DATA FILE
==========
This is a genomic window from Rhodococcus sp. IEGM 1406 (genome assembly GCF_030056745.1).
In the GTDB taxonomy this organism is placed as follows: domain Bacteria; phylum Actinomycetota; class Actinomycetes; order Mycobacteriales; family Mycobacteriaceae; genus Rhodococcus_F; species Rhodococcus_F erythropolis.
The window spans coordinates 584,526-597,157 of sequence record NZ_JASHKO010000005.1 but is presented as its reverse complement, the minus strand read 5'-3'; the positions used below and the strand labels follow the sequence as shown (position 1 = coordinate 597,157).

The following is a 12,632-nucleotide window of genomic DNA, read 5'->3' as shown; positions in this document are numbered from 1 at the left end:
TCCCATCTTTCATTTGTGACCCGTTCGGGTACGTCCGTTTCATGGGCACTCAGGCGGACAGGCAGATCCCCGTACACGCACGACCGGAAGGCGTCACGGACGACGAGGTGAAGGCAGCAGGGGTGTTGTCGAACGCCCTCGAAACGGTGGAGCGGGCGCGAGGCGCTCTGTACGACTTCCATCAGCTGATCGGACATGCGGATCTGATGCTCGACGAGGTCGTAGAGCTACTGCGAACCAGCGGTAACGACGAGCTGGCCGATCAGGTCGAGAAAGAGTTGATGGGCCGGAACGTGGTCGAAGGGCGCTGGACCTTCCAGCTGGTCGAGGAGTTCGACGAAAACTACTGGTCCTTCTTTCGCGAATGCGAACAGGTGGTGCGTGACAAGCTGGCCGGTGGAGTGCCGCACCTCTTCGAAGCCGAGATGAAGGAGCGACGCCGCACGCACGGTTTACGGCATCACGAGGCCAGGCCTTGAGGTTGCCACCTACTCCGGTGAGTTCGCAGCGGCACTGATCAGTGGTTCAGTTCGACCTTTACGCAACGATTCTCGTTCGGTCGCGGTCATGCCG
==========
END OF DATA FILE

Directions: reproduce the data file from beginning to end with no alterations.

This is a genomic window from Rhodococcus sp. IEGM 1406 (genome assembly GCF_030056745.1).
In the GTDB taxonomy this organism is placed as follows: domain Bacteria; phylum Actinomycetota; class Actinomycetes; order Mycobacteriales; family Mycobacteriaceae; genus Rhodococcus_F; species Rhodococcus_F erythropolis.
The window spans coordinates 584,526-597,157 of sequence record NZ_JASHKO010000005.1 but is presented as its reverse complement, the minus strand read 5'-3'; the positions used below and the strand labels follow the sequence as shown (position 1 = coordinate 597,157).

The following is a 12,632-nucleotide window of genomic DNA, read 5'->3' as shown; positions in this document are numbered from 1 at the left end:
TCCCATCTTTCATTTGTGACCCGTTCGGGTACGTCCGTTTCATGGGCACTCAGGCGGACAGGCAGATCCCCGTACACGCACGACCGGAAGGCGTCACGGACGACGAGGTGAAGGCAGCAGGGGTGTTGTCGAACGCCCTCGAAACGGTGGAGCGGGCGCGAGGCGCTCTGTACGACTTCCATCAGCTGATCGGACATGCGGATCTGATGCTCGACGAGGTCGTAGAGCTACTGCGAACCAGCGGTAACGACGAGCTGGCCGATCAGGTCGAGAAAGAGTTGATGGGCCGGAACGTGGTCGAAGGGCGCTGGACCTTCCAGCTGGTCGAGGAGTTCGACGAAAACTACTGGTCCTTCTTTCGCGAATGCGAACAGGTGGTGCGTGACAAGCTGGCCGGTGGAGTGCCGCACCTCTTCGAAGCCGAGATGAAGGAGCGACGCCGCACGCACGGTTTACGGCATCACGAGGCCAGGCCTTGAGGTTGCCACCTACTCCGGTGAGTTCGCAGCGGCACTGATCAGTGGTTCAGTTCGACCTTTACGCAACGATTCTCGTTCGGTCGCGGTCATGCCG